For thus says the LORD of hosts: "He sent Me after glory, to the nations which plunder you; for he who touches you touches the apple of His eye. Zec 2:8

"For I am the LORD, I do not change; Therefore you are not consumed, O sons of Jacob. Mal 3:6

Therefore, when they had come together, they asked Him, saying, "Lord, will You at this time restore the kingdom to Israel?" **And He said to them, "It is not for you to know times or seasons which the Father has put in His own authority Act 1:6-7

Note from the Walker Wright Burge Study Bible (Antidote to the LaHaye Scofield versions):

**Jesus told the disciples to scrap those Old Promises. There's a change of Agenda. This is, after all, the NT.

Further reading:

Thomas Constable: Notes on Hosea


The New Jerusalem

See also Paul Henebury's:

A Disingenuous God?

Wednesday, March 20, 2013

Jack Kinsella - Gone to be with the Lord

The founder of the Omega Letter went to be with the Lord last week. His name is Jack Kinsella.

Soon after I left the New Age, I was fortunate enough to find Jack's Omega Letter and eventually became a member. I felt right at home there.  Jack had an amazing memory and was a speed reader. He was able to retain near 100% of all he read. Those traits, along with incisive analytical skills, resulted in awesome daily Omega Letter briefings.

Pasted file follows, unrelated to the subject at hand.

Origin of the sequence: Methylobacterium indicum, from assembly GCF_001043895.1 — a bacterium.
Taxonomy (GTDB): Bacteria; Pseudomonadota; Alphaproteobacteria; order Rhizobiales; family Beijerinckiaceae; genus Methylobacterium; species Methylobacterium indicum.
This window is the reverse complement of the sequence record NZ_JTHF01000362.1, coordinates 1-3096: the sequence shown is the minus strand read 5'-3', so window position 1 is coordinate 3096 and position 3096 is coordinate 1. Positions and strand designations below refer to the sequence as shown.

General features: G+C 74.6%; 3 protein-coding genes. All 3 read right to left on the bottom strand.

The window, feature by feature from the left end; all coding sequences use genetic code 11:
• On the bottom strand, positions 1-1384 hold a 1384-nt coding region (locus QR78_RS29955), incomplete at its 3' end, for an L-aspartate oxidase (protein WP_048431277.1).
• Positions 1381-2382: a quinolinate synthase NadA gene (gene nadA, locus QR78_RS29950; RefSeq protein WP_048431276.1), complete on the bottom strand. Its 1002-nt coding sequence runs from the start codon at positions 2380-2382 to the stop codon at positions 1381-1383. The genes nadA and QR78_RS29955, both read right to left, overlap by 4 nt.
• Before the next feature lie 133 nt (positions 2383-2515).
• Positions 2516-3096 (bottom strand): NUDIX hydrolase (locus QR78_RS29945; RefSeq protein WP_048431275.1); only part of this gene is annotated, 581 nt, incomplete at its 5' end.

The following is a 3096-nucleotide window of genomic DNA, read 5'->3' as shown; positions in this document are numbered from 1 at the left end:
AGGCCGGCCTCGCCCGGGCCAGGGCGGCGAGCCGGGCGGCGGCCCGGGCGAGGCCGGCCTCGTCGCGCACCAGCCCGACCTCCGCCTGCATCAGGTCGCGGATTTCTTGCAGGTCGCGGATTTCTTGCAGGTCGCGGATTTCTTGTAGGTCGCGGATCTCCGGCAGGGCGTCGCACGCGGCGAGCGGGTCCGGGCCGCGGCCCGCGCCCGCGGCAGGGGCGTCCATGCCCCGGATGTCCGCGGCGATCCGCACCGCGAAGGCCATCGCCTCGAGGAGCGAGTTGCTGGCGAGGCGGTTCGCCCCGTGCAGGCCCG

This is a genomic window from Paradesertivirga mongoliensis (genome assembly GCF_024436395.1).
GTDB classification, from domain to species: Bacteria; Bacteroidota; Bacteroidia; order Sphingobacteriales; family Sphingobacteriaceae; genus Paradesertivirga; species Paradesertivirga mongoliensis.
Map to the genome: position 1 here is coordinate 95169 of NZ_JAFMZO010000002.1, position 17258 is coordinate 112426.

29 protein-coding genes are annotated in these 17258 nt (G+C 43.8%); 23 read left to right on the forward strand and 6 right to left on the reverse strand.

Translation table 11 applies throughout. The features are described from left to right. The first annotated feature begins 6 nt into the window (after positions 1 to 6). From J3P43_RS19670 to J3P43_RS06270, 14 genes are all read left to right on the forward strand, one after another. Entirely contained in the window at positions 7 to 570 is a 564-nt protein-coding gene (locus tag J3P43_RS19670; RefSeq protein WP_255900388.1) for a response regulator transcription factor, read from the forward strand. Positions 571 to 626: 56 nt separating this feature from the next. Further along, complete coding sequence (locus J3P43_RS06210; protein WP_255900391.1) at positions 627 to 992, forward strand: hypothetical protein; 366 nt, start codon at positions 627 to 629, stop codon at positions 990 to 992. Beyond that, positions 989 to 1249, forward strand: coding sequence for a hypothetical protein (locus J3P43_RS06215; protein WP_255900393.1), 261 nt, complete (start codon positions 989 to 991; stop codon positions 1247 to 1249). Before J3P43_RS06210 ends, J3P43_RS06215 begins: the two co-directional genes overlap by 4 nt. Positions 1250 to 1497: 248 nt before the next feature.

I found Jack to be very gracious and humble towards opposing viewpoints even when he had to defend himself against accusations of being a "False Prophet" because of his rapture timing position.

I'll never forget his funeral service. We were all grieving for our loss and heaven's gain. But between the pastor and Jack's family, the service became an altar-call for the Lord. It was all about Jesus. What an uplifting experience!

Missing you, Jack.

Here is the Official Obituary:

Kinsella, John “Jack” Michael was born October 7, 1952 in Fort Erie, Ontario and went home to be with the Lord March 14, 2013 at 12:30 pm at the age of 60.

Son of the late, Jack Kinsella and Doris Kinsella (Winn). 

John lived his life as a hero beginning at age 10 when he received the Carnegie award for heroism. In 1969, John signed up to the US Marines at the tender age of 16 where he served until 1975 receiving an honorable discharge. During his service for the Marines, John also had a battle with cancer and won. He then began his career in law enforcement in North Texas reaching the rank of Captain before the age of 30. He then headed back to his hometown of Fort Erie where he dedicated his life to the service of the Lord Jesus Christ preaching, teaching and mentoring until the Lord took him from this world to grant him his heavenly rewards.